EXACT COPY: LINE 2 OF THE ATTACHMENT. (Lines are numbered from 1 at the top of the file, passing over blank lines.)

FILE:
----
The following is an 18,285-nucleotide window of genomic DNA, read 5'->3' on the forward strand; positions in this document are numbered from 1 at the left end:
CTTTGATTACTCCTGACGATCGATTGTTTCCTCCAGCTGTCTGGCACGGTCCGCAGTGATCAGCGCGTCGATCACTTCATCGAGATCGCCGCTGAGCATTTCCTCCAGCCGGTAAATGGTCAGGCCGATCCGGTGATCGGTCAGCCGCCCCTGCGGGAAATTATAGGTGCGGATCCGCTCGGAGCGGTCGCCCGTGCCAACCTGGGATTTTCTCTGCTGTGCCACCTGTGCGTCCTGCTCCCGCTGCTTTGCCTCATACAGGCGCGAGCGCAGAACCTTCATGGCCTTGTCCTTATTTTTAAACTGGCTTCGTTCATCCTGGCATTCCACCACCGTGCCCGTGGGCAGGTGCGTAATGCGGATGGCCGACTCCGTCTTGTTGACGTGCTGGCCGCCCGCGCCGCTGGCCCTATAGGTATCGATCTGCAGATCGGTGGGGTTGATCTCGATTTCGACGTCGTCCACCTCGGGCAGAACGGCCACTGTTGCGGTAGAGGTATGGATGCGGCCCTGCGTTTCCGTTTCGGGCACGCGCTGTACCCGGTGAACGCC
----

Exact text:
CTTTGATTACTCCTGACGATCGATTGTTTCCTCCAGCTGTCTGGCACGGTCCGCAGTGATCAGCGCGTCGATCACTTCATCGAGATCGCCGCTGAGCATTTCCTCCAGCCGGTAAATGGTCAGGCCGATCCGGTGATCGGTCAGCCGCCCCTGCGGGAAATTATAGGTGCGGATCCGCTCGGAGCGGTCGCCCGTGCCAACCTGGGATTTTCTCTGCTGTGCCACCTGTGCGTCCTGCTCCCGCTGCTTTGCCTCATACAGGCGCGAGCGCAGAACCTTCATGGCCTTGTCCTTATTTTTAAACTGGCTTCGTTCATCCTGGCATTCCACCACCGTGCCCGTGGGCAGGTGCGTAATGCGGATGGCCGACTCCGTCTTGTTGACGTGCTGGCCGCCCGCGCCGCTGGCCCTATAGGTATCGATCTGCAGATCGGTGGGGTTGATCTCGATTTCGACGTCGTCCACCTCGGGCAGAACGGCCACTGTTGCGGTAGAGGTATGGATGCGGCCCTGCGTTTCCGTTTCGGGCACGCGCTGTACCCGGTGAACGCC